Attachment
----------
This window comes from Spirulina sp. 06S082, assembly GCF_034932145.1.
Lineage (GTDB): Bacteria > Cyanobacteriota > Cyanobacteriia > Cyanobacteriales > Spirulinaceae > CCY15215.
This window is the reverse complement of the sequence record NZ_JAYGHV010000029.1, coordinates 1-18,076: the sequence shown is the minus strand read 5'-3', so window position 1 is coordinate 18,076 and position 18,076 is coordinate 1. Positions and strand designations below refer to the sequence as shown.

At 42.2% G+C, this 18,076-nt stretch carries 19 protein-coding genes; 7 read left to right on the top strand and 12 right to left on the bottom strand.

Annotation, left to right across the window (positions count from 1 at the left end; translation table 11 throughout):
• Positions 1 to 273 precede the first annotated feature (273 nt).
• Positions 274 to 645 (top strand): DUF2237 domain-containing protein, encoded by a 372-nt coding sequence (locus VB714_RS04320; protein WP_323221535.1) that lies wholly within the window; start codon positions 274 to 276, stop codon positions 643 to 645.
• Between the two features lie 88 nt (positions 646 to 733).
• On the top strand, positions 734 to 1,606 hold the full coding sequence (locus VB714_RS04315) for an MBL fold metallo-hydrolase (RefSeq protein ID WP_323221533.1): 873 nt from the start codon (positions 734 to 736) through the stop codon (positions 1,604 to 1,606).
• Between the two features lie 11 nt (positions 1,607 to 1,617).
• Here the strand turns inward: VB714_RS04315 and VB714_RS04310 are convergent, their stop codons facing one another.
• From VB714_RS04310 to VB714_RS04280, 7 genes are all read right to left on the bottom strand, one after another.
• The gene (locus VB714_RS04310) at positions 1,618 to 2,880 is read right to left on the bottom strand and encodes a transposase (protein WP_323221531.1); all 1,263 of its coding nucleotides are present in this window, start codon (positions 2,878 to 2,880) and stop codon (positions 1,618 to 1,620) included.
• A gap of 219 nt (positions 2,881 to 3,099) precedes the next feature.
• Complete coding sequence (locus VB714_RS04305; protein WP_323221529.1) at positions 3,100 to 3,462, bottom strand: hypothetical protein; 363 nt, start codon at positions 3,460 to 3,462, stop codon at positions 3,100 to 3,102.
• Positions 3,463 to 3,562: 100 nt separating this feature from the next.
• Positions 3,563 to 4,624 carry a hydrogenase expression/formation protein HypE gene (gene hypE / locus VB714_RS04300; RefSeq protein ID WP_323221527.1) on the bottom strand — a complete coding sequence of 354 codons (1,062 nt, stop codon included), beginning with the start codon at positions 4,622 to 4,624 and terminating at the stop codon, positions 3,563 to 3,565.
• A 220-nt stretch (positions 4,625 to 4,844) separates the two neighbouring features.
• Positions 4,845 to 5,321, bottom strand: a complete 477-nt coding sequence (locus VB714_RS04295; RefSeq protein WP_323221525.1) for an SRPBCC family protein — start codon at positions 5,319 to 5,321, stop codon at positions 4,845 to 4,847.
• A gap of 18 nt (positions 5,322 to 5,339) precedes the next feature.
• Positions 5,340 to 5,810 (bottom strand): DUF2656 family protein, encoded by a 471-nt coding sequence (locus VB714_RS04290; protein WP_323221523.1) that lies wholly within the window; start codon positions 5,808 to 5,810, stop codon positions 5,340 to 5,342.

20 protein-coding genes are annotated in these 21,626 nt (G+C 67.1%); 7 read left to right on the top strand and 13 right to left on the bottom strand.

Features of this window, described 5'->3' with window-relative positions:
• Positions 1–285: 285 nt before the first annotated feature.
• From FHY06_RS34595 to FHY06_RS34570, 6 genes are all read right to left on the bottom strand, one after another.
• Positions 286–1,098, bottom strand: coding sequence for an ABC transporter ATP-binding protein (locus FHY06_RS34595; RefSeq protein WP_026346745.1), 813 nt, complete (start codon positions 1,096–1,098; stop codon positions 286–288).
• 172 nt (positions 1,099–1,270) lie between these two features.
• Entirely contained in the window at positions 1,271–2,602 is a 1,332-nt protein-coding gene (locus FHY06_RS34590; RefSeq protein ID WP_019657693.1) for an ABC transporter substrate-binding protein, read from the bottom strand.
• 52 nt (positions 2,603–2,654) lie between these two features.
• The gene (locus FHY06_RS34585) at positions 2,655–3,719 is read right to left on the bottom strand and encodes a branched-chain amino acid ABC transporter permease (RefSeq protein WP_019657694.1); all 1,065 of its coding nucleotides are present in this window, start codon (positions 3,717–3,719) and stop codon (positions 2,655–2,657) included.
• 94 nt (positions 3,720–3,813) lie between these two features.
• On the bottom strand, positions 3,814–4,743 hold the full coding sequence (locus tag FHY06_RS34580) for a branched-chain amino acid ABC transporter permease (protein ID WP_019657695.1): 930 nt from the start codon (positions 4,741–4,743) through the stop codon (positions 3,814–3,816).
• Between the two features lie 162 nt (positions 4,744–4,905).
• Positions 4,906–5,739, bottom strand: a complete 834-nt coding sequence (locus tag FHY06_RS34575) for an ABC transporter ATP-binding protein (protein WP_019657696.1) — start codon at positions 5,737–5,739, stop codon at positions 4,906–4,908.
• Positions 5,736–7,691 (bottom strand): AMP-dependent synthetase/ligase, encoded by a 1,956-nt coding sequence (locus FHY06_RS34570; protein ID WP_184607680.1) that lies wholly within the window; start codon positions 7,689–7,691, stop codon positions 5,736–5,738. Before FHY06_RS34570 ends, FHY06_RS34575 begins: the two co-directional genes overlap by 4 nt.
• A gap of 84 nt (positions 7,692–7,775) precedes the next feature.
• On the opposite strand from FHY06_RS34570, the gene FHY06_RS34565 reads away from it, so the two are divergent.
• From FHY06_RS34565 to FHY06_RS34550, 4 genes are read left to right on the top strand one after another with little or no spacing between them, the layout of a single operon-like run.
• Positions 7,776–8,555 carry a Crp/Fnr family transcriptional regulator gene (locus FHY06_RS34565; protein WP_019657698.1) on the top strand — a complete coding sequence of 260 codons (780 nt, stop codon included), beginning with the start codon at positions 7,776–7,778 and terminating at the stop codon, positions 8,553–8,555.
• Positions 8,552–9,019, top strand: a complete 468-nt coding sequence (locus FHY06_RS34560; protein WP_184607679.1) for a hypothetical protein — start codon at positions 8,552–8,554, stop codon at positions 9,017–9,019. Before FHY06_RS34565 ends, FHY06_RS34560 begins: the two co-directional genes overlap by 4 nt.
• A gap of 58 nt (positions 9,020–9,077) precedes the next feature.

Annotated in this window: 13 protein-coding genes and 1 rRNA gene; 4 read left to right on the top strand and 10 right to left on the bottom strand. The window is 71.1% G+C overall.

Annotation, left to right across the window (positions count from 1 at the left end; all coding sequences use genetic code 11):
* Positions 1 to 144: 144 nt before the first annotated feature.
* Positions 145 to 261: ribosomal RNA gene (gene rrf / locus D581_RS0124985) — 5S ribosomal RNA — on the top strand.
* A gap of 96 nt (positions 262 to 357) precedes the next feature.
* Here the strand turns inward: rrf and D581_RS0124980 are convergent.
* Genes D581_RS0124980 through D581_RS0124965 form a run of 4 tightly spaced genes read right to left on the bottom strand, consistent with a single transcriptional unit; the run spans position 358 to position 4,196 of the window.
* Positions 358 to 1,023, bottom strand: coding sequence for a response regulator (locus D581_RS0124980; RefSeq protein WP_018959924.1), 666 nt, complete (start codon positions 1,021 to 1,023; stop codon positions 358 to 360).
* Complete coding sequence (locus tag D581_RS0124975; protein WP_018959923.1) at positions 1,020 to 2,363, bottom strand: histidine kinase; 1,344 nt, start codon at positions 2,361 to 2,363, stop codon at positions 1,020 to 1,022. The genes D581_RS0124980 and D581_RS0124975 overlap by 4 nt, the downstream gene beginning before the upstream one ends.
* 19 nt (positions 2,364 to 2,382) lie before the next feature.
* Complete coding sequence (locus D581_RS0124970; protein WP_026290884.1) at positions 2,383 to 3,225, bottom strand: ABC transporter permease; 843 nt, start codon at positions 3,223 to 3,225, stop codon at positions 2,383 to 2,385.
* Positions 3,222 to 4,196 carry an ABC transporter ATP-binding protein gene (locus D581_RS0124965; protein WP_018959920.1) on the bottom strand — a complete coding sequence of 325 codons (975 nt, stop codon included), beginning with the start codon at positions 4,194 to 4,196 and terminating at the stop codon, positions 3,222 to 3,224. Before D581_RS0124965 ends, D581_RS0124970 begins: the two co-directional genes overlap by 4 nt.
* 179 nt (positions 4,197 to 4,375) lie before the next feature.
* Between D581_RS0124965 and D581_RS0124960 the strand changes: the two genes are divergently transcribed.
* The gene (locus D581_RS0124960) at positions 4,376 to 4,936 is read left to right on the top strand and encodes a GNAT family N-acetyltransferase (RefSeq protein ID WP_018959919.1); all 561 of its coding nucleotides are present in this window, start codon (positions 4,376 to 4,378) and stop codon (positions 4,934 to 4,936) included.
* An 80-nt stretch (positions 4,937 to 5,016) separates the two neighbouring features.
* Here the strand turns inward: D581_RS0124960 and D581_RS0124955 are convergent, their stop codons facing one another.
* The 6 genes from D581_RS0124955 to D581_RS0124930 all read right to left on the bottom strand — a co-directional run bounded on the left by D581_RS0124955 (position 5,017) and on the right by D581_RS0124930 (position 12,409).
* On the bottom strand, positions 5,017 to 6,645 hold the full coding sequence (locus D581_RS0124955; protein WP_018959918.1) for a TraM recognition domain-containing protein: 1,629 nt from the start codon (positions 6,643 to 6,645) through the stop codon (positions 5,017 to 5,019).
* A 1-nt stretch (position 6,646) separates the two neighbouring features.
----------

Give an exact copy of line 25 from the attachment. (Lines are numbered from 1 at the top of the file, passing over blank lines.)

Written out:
• From FHY06_RS34595 to FHY06_RS34570, 6 genes are all read right to left on the bottom strand, one after another.